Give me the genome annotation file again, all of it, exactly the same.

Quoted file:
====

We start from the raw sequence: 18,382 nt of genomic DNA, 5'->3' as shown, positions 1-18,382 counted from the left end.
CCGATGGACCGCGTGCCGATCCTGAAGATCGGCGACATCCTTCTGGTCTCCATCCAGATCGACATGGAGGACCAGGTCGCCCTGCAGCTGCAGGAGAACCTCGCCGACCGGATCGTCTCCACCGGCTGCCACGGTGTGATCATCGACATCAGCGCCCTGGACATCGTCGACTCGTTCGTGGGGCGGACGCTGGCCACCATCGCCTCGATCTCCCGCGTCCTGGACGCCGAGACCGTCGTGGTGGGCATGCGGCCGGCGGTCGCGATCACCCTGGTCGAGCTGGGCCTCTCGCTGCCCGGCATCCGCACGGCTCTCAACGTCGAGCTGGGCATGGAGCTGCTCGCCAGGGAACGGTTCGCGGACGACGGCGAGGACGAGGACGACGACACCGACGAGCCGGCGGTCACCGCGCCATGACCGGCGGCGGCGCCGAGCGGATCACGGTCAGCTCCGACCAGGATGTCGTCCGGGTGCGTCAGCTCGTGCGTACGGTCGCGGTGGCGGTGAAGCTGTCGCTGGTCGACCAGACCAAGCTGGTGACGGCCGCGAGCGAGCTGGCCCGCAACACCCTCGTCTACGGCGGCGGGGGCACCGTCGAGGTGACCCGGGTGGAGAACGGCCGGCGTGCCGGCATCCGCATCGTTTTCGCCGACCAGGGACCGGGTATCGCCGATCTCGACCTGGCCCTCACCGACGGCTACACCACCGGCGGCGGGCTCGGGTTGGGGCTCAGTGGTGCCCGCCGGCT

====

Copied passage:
We start from the raw sequence: 18,382 nt of genomic DNA, 5'->3' as shown, positions 1-18,382 counted from the left end.
CCGATGGACCGCGTGCCGATCCTGAAGATCGGCGACATCCTTCTGGTCTCCATCCAGATCGACATGGAGGACCAGGTCGCCCTGCAGCTGCAGGAGAACCTCGCCGACCGGATCGTCTCCACCGGCTGCCACGGTGTGATCATCGACATCAGCGCCCTGGACATCGTCGACTCGTTCGTGGGGCGGACGCTGGCCACCATCGCCTCGATCTCCCGCGTCCTGGACGCCGAGACCGTCGTGGTGGGCATGCGGCCGGCGGTCGCGATCACCCTGGTCGAGCTGGGCCTCTCGCTGCCCGGCATCCGCACGGCTCTCAACGTCGAGCTGGGCATGGAGCTGCTCGCCAGGGAACGGTTCGCGGACGACGGCGAGGACGAGGACGACGACACCGACGAGCCGGCGGTCACCGCGCCATGACCGGCGGCGGCGCCGAGCGGATCACGGTCAGCTCCGACCAGGATGTCGTCCGGGTGCGTCAGCTCGTGCGTACGGTCGCGGTGGCGGTGAAGCTGTCGCTGGTCGACCAGACCAAGCTGGTGACGGCCGCGAGCGAGCTGGCCCGCAACACCCTCGTCTACGGCGGCGGGGGCACCGTCGAGGTGACCCGGGTGGAGAACGGCCGGCGTGCCGGCATCCGCATCGTTTTCGCCGACCAGGGACCGGGTATCGCCGATCTCGACCTGGCCCTCACCGACGGCTACACCACCGGCGGCGGGCTCGGGTTGGGGCTCAGTGGTGCCCGCCGGCT